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Hoffmann, R. A wiki for the life sciences where authorship matters. Nature Genetics (2008)

Indoor air pollution by 2-ethyl-1-hexanol in non-domestic buildings in Nagoya, Japan.

2-Ethyl-1-hexanol is a possibly causative chemical in sick building symptoms, although 2-ethyl-1-hexanol has received little attention as a hazardous substance in studies on indoor air pollution. Airborne 2-ethyl-1-hexanol concentrations were measured from 2002 to 2004 in 99 rooms of 42 non-domestic buildings in Nagoya, Japan. The diffusive sampling method is effective for the measurement of a low level of 2-ethyl-1-hexanol in indoor air. The geometric mean (geometric standard deviation) of 2-ethyl-1-hexanol concentrations was 16.5 (5.4) microg m(-3) in indoor air and 1.9 (2.2) microg m(-3) in outdoor air. The maximum concentration of 2-ethyl-1-hexanol in indoor air and outdoor air was 2709 microg m(-3) and 12.4 microg m(-3), respectively. Fewer rooms in a small number of new buildings showed high concentrations of 2-ethyl-1-hexanol, while low concentrations were observed in many rooms of these buildings as well as the other new buildings. The room-to-room concentrations of 2-ethyl-1-hexanol in each building exhibited a wide variation. The geometric mean of the 2-ethyl-1-hexanol concentrations was significantly higher for indoor air than for outdoor air (p < 0.01). The correlation of the 2-ethyl-1-hexanol concentrations between indoor and outdoor air was not significant. Mechanical ventilation was effective in the temporary reduction of indoor 2-ethyl-1-hexanol level. These results suggest that the predominant source of 2-ethyl-1-hexanol was indoor areas.[1]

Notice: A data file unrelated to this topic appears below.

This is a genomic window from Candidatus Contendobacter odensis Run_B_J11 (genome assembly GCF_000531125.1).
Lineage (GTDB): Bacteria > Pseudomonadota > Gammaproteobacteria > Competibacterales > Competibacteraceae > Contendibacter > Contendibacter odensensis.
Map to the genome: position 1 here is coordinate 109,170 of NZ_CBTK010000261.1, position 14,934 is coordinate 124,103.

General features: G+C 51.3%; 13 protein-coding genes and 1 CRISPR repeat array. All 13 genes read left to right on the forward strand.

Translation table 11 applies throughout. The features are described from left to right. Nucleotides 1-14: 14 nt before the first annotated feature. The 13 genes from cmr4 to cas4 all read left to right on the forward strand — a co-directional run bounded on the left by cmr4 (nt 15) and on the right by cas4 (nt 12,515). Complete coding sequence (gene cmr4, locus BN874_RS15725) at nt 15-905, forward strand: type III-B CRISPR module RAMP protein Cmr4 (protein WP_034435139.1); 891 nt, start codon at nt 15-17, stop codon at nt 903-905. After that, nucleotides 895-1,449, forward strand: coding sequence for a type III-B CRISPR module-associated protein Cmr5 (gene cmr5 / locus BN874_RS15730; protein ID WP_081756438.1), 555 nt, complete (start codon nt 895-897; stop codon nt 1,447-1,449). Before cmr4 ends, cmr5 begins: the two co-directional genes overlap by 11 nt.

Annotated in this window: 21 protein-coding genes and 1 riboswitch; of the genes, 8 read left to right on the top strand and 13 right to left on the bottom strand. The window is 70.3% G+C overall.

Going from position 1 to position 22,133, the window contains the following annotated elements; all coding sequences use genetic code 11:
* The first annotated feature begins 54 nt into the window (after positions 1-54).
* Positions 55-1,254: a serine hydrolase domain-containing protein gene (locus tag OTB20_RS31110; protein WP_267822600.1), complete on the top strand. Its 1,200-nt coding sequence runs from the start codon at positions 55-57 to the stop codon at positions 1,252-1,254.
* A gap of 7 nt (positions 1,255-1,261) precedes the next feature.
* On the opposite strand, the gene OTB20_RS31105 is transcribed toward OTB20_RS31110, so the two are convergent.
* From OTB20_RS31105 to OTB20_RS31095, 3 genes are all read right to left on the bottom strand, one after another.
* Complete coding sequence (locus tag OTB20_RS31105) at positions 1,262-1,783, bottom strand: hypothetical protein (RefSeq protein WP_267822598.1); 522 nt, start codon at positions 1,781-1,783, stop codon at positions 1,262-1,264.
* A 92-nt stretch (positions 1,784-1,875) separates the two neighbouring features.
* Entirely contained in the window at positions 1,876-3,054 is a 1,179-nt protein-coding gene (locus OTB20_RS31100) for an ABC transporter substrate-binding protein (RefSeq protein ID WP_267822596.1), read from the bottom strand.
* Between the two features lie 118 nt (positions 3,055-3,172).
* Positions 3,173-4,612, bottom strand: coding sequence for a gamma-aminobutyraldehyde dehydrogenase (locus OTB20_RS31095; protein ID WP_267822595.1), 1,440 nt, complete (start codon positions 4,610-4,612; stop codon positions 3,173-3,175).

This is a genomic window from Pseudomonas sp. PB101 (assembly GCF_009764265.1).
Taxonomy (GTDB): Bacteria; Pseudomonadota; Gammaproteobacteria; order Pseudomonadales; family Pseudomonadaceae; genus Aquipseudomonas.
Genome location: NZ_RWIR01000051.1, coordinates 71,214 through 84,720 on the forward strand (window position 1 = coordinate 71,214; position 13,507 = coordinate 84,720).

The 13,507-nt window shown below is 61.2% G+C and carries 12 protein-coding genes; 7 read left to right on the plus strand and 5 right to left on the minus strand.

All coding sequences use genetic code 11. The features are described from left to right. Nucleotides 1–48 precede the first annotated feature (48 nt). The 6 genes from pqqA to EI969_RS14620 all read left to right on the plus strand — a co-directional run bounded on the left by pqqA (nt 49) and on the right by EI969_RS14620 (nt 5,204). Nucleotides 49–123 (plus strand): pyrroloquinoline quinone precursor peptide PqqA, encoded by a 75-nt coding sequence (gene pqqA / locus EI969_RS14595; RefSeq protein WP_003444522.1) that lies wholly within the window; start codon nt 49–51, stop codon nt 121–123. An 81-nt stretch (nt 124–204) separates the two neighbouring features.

1. Indoor air pollution by 2-ethyl-1-hexanol in non-domestic buildings in Nagoya, Japan. Sakai, K., Kamijima, M., Shibata, E., Ohno, H., Nakajima, T. Journal of environmental monitoring : JEM. (2006) [Pubmed]
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